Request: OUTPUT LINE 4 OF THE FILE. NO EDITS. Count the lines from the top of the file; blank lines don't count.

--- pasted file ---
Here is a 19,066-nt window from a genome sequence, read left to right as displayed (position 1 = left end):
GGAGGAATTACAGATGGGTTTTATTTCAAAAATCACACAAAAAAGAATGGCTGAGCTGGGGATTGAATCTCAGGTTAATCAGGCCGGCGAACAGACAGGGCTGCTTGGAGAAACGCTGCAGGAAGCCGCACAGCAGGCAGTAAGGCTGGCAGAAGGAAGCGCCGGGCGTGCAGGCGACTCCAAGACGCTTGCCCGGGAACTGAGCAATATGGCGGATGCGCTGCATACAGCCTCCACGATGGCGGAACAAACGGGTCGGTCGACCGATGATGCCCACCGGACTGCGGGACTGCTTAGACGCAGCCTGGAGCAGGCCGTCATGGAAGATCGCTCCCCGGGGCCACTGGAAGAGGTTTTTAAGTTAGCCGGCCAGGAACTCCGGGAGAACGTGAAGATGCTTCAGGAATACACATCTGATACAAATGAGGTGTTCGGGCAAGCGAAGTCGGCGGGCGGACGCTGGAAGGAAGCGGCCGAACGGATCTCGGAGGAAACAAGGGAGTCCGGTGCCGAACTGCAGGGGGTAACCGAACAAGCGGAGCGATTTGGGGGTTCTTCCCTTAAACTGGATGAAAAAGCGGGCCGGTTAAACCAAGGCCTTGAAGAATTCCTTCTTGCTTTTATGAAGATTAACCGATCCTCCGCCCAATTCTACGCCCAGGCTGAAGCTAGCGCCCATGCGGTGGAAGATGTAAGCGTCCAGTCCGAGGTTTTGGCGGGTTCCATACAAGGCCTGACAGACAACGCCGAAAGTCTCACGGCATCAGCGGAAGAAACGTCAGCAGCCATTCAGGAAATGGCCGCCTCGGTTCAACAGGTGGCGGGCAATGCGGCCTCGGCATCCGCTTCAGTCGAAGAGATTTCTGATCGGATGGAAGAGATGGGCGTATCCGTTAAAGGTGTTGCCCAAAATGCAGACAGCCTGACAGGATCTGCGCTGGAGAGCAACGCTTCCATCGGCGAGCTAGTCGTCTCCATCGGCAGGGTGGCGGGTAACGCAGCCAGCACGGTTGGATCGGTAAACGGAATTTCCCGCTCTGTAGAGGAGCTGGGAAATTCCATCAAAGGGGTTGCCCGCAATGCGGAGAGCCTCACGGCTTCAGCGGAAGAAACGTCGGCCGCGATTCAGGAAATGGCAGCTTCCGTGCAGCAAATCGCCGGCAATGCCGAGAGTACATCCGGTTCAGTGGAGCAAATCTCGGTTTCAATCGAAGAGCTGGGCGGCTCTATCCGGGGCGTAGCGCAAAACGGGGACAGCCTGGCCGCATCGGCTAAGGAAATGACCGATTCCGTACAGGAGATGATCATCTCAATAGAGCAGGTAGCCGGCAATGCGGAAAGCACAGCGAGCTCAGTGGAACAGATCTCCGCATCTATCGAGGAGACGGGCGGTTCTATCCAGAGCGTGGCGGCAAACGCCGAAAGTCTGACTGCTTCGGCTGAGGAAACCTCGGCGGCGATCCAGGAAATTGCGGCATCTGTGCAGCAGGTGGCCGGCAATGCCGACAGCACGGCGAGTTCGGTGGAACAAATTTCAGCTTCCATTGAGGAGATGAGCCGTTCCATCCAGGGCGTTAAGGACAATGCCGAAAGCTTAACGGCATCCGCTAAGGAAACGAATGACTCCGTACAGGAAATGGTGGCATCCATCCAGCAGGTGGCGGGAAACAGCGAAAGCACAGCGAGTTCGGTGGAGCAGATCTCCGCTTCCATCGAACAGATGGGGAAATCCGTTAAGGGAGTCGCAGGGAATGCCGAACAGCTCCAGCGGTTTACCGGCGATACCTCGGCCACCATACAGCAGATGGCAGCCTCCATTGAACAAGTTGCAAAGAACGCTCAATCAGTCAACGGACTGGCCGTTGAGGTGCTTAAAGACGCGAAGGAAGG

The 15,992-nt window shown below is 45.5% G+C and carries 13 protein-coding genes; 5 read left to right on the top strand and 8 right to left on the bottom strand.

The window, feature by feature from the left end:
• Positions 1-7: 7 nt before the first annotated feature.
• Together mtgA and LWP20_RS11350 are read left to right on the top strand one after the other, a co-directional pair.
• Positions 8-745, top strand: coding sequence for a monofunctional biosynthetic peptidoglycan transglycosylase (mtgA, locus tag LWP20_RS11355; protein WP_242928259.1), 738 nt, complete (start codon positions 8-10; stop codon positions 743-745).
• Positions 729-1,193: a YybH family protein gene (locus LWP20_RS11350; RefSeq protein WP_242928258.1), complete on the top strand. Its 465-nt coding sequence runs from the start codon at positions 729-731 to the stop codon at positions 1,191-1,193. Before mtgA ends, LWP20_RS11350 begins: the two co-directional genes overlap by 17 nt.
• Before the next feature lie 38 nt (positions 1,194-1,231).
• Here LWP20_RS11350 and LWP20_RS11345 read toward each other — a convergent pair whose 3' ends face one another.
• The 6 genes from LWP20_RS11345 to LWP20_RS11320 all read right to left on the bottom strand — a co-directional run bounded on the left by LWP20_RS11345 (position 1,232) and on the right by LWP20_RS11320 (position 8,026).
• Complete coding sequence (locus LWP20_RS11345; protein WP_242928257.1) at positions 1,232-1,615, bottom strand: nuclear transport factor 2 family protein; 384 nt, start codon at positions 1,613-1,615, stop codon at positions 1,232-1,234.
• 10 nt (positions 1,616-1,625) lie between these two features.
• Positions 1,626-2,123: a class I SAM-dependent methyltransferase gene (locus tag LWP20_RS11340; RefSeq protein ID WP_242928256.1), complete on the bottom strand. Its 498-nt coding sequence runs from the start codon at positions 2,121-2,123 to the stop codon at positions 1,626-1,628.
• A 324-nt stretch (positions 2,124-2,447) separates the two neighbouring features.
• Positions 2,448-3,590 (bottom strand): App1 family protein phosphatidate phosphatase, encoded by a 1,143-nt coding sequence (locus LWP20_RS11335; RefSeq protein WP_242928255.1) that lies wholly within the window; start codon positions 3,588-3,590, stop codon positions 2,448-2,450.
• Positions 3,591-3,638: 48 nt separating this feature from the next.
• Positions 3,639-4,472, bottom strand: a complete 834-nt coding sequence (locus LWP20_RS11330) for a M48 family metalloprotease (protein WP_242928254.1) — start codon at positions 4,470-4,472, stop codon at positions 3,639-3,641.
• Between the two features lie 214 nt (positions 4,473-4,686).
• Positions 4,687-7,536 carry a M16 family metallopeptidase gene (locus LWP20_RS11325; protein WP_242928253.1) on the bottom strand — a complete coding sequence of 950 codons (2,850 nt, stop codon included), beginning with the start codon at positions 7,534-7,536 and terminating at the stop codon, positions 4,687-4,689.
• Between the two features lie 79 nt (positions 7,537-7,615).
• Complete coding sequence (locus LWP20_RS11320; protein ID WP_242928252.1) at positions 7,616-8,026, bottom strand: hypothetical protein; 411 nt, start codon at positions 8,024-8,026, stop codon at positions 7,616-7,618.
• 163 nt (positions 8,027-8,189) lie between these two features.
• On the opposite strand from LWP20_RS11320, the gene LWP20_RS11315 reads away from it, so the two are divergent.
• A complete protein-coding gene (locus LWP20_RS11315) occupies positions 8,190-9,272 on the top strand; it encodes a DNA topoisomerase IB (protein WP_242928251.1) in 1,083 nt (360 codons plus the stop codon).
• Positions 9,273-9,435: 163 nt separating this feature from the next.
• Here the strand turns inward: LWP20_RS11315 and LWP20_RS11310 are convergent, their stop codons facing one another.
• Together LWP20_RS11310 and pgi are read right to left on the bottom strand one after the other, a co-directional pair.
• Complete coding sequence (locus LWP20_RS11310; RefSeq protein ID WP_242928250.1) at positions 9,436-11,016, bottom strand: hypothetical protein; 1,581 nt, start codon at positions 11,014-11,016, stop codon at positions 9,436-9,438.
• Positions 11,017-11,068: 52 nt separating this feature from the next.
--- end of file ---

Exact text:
The window, feature by feature from the left end: